Conversations with the Past

I’m back from visiting my grandparents and I have tons of family tree information, along with pictures of photographs (he wouldn’t let me take his albums so I improvised by snapping pics with my phone), hours of taped conversations, and pages of notes. I also came back with the comforting knowledge that Yes, I do have family roots. And boy do they have stories!

Foolishly, I’ve always compartmentalized my family. Dad and Mom have their roles as parents; Gigi and Grammy have their roles as grandparents. And they’ve seemed happy to let me think this way. Until recently when my grandfather asked me to write his life story.

He spoke to me like an equal for the four days for which I showed up chronically late each day. He referred to himself as Pete, not Gigi, and referred to Grammy as Mary. My dad was called David in our talks. Slowly this person emerged and presented himself to me via jokes, stories, and photographs. Pieces of an elaborate puzzle floated without an anchor.

How did he get from the youngest of thirteen children (a fact I’m still trying to verify since he couldn’t remember all of their names. Regardless, there was at least ten of them); to the smiling, carefree sailor posing with family before shipping off; to wearing a kilt (yep, the Navy promised he’d go places and one of those places was Scotland); to this tall, handsome man in a suit standing in front of his newly built home that he built himself; to a dad who adored his children (the proof is in the pictures); to a grandfather who seemed so stoic only to shed a few layers and reveal a dark humor similar to my own?

Those four short days I spent in a time machine, in a place that isn’t quite the past, but definitely not the present. Not only did I learn about my family tree (which I never imagined to be so large and so full of life), but I learned more about the people who have had a hand in shaping my life. In doing so, I am beginning to learn more about myself.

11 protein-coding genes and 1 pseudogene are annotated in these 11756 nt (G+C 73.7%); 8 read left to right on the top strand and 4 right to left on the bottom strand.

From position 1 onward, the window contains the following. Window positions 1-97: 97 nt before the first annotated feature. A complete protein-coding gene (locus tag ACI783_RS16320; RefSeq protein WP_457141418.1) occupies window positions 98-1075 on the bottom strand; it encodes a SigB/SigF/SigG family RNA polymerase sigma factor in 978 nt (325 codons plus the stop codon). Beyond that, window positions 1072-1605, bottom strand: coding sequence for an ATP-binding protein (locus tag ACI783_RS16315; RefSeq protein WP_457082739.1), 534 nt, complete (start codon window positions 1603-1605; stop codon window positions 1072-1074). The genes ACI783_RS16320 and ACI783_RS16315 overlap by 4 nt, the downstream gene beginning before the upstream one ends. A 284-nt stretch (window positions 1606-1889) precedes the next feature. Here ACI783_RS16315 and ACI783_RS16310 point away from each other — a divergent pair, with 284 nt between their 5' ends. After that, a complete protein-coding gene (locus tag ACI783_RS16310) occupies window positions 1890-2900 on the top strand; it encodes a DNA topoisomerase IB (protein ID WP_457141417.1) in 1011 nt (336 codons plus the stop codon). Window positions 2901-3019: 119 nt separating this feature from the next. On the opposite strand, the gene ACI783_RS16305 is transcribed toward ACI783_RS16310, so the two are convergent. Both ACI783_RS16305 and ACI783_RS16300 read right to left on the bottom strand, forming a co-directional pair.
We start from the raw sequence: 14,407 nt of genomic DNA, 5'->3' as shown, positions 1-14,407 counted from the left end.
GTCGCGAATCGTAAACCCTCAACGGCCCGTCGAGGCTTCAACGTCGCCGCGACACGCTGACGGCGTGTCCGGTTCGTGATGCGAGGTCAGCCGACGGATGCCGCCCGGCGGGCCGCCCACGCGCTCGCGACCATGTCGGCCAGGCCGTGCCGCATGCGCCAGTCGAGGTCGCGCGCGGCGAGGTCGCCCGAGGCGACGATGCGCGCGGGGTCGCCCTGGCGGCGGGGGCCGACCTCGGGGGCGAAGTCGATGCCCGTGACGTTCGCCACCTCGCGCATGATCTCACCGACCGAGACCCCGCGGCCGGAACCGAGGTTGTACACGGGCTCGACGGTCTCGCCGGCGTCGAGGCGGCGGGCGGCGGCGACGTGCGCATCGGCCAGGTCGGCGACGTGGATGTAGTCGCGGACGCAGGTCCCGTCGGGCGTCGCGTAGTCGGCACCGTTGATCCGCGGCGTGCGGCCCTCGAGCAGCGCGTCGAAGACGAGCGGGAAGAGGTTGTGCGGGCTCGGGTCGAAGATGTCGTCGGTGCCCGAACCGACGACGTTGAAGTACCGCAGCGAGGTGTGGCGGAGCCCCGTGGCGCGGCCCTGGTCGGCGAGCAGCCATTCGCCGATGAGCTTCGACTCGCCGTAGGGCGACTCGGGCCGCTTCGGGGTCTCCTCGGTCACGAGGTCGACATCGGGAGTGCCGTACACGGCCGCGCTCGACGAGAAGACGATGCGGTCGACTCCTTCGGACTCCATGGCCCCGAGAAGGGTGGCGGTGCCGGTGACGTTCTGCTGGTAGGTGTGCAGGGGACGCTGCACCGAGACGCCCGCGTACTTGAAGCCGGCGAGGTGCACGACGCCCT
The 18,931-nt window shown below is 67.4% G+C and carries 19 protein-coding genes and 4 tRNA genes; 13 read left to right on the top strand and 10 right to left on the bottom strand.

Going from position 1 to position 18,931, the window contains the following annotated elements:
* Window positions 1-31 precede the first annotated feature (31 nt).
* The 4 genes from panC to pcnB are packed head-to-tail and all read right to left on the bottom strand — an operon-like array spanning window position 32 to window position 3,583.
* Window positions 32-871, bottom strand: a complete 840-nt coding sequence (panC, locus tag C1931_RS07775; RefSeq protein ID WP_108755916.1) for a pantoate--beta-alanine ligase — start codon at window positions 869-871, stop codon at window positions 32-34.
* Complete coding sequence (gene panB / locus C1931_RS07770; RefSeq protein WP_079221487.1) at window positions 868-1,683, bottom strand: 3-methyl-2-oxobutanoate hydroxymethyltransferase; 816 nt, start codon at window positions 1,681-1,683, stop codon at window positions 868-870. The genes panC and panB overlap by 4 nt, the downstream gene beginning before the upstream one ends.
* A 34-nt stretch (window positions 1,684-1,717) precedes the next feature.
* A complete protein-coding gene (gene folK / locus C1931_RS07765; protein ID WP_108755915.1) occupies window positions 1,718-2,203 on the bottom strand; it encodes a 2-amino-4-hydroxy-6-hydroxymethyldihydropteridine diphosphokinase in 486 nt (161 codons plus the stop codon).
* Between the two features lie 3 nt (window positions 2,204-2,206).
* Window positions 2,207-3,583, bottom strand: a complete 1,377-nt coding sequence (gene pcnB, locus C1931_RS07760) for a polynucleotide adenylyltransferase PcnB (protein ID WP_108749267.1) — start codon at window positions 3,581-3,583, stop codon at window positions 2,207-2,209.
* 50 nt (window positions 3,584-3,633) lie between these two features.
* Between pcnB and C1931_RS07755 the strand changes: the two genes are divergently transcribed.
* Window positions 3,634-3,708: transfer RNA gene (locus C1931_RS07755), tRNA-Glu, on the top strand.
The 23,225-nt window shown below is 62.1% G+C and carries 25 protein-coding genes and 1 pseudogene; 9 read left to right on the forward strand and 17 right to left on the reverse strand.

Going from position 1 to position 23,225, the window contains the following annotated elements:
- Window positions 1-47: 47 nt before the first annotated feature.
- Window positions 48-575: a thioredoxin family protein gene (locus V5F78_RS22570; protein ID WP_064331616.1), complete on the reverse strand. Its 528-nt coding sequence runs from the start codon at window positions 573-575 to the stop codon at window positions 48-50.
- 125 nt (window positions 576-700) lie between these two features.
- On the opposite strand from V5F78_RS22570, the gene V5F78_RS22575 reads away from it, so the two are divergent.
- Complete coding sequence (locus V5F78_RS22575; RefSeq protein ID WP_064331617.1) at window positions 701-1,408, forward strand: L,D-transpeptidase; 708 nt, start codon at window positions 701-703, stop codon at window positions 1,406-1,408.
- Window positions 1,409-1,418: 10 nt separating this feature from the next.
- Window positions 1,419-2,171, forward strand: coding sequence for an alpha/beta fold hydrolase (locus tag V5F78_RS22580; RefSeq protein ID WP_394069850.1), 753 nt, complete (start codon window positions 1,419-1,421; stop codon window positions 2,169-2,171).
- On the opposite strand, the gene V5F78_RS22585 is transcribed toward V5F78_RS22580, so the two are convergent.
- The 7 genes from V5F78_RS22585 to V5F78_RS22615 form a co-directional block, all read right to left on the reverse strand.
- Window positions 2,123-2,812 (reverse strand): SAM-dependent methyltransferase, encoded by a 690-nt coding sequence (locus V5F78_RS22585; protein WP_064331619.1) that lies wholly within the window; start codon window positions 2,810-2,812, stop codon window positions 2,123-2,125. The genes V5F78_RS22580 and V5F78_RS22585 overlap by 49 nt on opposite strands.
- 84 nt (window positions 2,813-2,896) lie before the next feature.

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Excavating the Past

Recently my 92-year-old grandfather told my parents that he wanted me to write his life story. Living on the other side of the country, I wasn’t in attendance for this revelation, but my mom texted me about it almost immediately. Of course I was thrilled and began planning a short visit home.

It’s now August and I’m entering the final week before I fly home for six days. How do I prepare for this? What (if anything) do I need? Should I have questions ready, or just let him ramble? How emotionally exhausted will we both be at the end of a session? Are just some of the questions swirling in my head right now.

I did what a logical writer (is that an oxymoron?) would do: Posed these questions to my fantastic writer’s group. Their responses and insight were humbling to say the least. Their generosity with their own experiences, their regrets, and their support has been crucial for me in prepping my visit.

Walk around the house with him and note what he looks at or picks up, does it hold a special meaning for him? What are his reactions to the events he’s lived through (at 92, he’s lived through a lot!)? How did he know Grammy was the one (personally, this is one of my favorites and I cannot wait to hear the answer)?

I don’t know much about my grandparents’ lives pre-Dad-being-born. I’ve always been told they don’t remember, or don’t want to remember, their own childhoods. Their parents (my great-grandparents) didn’t want to remember the old country, so nothing is known. I hope to dig deep and discover some roots on my sparse family tree.

In addition to letting him speak without interruption and asking questions here and there to fill gaps, providing him with his own tape recorder to speak when I’m not around was one of the best pieces of advice. To have his (and my grandmother’s) voice recorded so that I can listen to later will be a treasure unto itself.

It’s a big undertaking, and overwhelming when I stop to think about it. Time is not on my side. But I am so very fortunate to have this opportunity and I am going to enjoy every moment leading up to and while I’m there, in their company.